Today’s Guardian article by Senator Nick McKim gives clarity and truth to some of the misinformation or doubts that proliferate about the crisis on Manus Island. To anyone who is asking questions about the refugees and their situation, there are some objective, informed answers. Here at this website too, we’re aiming to provide a clear picture with explanatory background information and expert research so that the facts are out there.
So here are some basic truths that many might feel should be coming from our government instead of the ‘spin’ they send out that unfortunately serves only politicians and not the public.
Q: Why don’t the men on Manus Island move to the transit camps where the government says they will have access to all amenities?
A: As the UNHCR has repeatedly made clear, the Lorengau facility was a building site as recently as last week, and was in no fit state for refugees when services were cut off. Based on leaked photos, the site has been described as “half-finished security fences, incomplete sewerage works and demountable buildings still not secured on a muddy site local residents can walk through at will.“ And even if there were adequate facilities, the frequent and horrifying attacks on refugees in the community mean that the Manus men feel safer in the closed detention centre, the place where PNG navy personnel assaulted them and fired over 100 rounds at them earlier this year.
Q: Why don’t the men move to Nauru or become part of the US resettlement deal?
The Nauru facility is another prison for people who have committed no crime. Why would anyone who has been incarcerated for 4 years and seen and felt the horrendous effects of that choose to relocate for another unlimited ‘stay’ in the same circumstances when their initial objective was to be free from harm and imprisonment? As for the US option, Malcolm Turnbull made it clear to Donald Trump that the new US President was under no obligation to agree to resettle any detainees – merely to consider them through an assessment process. 25 Manus Island refugees have been accepted for permanent resettlement in the US. A week later the the Trump administration committed to cutting back their country’s refugee intake even further and after a vehicle attack in New York on October 31 that left eight people dead, the US President ordered the Department of Homeland Security to step up its “extreme vetting program”. So the chances of 600 refugees on Manus Island being resettled in the US now seems virtually impossible.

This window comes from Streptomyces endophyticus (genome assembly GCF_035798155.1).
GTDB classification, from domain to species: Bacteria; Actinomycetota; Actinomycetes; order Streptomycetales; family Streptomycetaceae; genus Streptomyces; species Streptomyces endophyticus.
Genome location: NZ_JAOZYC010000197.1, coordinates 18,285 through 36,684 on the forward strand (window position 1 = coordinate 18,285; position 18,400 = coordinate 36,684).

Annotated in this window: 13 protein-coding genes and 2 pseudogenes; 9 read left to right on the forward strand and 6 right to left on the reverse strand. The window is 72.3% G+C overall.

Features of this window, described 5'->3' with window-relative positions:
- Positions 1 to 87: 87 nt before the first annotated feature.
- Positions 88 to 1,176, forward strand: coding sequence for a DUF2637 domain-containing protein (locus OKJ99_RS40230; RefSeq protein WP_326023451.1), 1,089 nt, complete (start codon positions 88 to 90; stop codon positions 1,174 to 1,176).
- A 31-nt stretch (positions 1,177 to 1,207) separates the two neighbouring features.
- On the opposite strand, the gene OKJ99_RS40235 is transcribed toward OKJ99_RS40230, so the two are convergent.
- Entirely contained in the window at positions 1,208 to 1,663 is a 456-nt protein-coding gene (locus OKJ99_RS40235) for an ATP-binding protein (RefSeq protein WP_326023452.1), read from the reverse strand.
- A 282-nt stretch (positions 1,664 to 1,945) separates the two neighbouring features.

Q: Why aren’t we getting the full picture from our media?
A: The government have continually refused to make public details of the offshore detention situation (and of related issues like boat turn-backs). And, the media have had no/ limited access to the Manus detention centre. When the crisis accelerated following the cessation of power, food and water, only certain journalists/political representatives were allowed access to the camp by Australian immigration authorities …
Q. But the policy to ‘stop the boats’ has worked – saved lives as sea, stopped people smugglers and prevented illegal immigrants landing on our shores, hasn’t it?
A: No. The boats haven’t stopped coming because there are more and more people in danger in the world looking for a safe place. Many people smugglers are just taking desperate people on longer and more perilous ocean journeys so more lives have been lost at sea as a result.
And Australian authorities are still turning back boats in the waters off northern Australia. The only difference is that the information on those is kept concealed.
In addition, anyone landing on our shores seeking asylum is not ‘illegal‘ – they have every right to enter a country without the usual authorisation when they are fleeing a territory where their life or freedom is threatened under Article 31 of the UN Refugee Convention.
There is more information on all the ‘Read’ pages of this site – all linked to reliable sources including validated statistics and factual documentation.
Perhaps one QUESTION we should all be asking our Prime Minister and our Immigration Minister is why they won’t provide us with the truth about the way our country has been treating asylum seekers.
And perhaps the ANSWER to the question ‘what should happen to the men on Manus Island?‘ is best provided by those who have and utilise ALL the FACTS and who possess the desire to do what is right – legally, morally and even economically.